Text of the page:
Enterprise Mobility: How iPhone 4 Repeats Apple's '80s Mac Mistakes

 
 
By Nicholas Kolakowski  |  Posted 2010-06-22 Email Print this article Print
 
 
 
 
 
 
 
 
In the 1980s, Apple earned loyal followers and accolades for its innovative product lines—but found itself outpaced by Microsoft, which embraced a strategy of negotiating with manufacturers to port Windows onto their machines. By the time Apple decided to clone its OS out to other manufacturers, it was too late. When Steve Jobs returned to his company as CEO in the '90s, he immediately killed the cloning program and instituted a philosophy of tight control over Apple's hardware and software products. As a result, Apple may be facing its '80s nightmare all over again. The iPhone 4 shows off Apple's devotion to well-engineered hardware and software, but the company's refusal to license its OS to other smartphone manufacturers may prove detrimental, with Google taking a page from Microsoft and opening its own Android OS to a variety of device manufacturers. As Android gains users, can the iPhone maintain its strong position with consumers and businesses?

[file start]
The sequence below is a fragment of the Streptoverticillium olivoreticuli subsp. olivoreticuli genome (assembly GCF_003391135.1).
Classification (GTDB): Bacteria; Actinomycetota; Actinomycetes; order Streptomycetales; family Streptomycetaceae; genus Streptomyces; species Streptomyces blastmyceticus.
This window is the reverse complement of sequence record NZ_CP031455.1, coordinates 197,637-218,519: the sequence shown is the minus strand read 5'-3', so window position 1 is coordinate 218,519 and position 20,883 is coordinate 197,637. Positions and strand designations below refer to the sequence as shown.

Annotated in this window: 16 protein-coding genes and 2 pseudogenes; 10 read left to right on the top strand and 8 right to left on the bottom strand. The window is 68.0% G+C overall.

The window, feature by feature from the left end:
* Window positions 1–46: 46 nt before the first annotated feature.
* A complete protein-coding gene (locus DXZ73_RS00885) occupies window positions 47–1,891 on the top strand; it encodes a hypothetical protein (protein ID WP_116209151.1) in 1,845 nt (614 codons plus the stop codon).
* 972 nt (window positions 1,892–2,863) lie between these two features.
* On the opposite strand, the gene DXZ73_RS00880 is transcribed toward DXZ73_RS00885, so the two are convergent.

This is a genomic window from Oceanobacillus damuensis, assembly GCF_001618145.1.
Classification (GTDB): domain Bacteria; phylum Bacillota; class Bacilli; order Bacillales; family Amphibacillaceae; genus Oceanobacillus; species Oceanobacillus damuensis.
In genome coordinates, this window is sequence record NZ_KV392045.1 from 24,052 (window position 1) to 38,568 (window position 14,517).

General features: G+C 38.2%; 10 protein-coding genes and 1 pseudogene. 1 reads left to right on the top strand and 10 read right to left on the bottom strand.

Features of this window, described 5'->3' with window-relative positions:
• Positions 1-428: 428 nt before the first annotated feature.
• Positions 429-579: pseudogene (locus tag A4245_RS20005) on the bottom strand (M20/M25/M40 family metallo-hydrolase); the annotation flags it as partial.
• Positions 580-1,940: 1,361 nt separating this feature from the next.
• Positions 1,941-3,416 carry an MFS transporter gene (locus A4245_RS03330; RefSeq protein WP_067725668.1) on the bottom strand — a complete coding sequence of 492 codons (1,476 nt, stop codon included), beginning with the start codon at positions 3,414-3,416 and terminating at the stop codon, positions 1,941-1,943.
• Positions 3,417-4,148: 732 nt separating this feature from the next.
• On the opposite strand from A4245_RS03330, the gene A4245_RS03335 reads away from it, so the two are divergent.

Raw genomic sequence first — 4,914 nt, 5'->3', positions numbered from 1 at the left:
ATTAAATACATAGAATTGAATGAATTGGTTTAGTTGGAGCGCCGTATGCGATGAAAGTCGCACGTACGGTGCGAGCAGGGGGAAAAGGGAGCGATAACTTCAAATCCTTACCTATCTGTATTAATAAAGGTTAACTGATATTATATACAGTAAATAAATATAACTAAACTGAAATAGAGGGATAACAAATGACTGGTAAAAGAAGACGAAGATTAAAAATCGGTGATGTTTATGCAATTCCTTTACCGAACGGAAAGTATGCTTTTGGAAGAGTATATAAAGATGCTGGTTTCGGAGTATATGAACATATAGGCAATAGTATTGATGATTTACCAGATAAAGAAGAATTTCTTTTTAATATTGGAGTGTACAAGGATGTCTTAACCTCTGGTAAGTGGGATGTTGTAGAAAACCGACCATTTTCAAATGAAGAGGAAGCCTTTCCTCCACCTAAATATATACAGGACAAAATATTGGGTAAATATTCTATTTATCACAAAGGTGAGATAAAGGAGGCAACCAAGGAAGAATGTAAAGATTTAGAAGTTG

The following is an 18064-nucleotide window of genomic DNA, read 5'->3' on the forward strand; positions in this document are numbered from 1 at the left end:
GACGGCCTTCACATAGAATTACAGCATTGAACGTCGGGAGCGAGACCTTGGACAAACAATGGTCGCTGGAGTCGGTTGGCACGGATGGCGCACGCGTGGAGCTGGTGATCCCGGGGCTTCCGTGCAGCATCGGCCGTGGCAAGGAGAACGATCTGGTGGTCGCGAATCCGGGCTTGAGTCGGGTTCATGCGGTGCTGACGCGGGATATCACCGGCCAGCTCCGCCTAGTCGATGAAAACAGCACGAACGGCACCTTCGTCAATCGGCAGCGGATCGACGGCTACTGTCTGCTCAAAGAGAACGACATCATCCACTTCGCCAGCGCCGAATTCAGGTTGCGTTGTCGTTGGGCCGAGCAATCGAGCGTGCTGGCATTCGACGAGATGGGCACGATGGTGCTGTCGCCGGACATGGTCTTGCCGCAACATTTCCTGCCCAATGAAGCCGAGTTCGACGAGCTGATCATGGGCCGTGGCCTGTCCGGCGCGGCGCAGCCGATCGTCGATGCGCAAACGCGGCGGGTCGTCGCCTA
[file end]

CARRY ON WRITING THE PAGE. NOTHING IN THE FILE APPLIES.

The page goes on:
How iPhone 4 Repeats Apples 80s Mac Mistakes

by Nick Kolakowski
How iPhone 4 Repeats Apples 80s Mac Mistakes
 
 
 
 
 
Nicholas Kolakowski is a staff editor at eWEEK, covering Microsoft and other companies in the enterprise space, as well as evolving technology such as tablet PCs. His work has appeared in The Washington Post, Playboy, WebMD, AARP the Magazine, AutoWeek, Washington City Paper, Trader Monthly, and Private Air. He lives in Brooklyn, New York.
 
 
 
 
 
 

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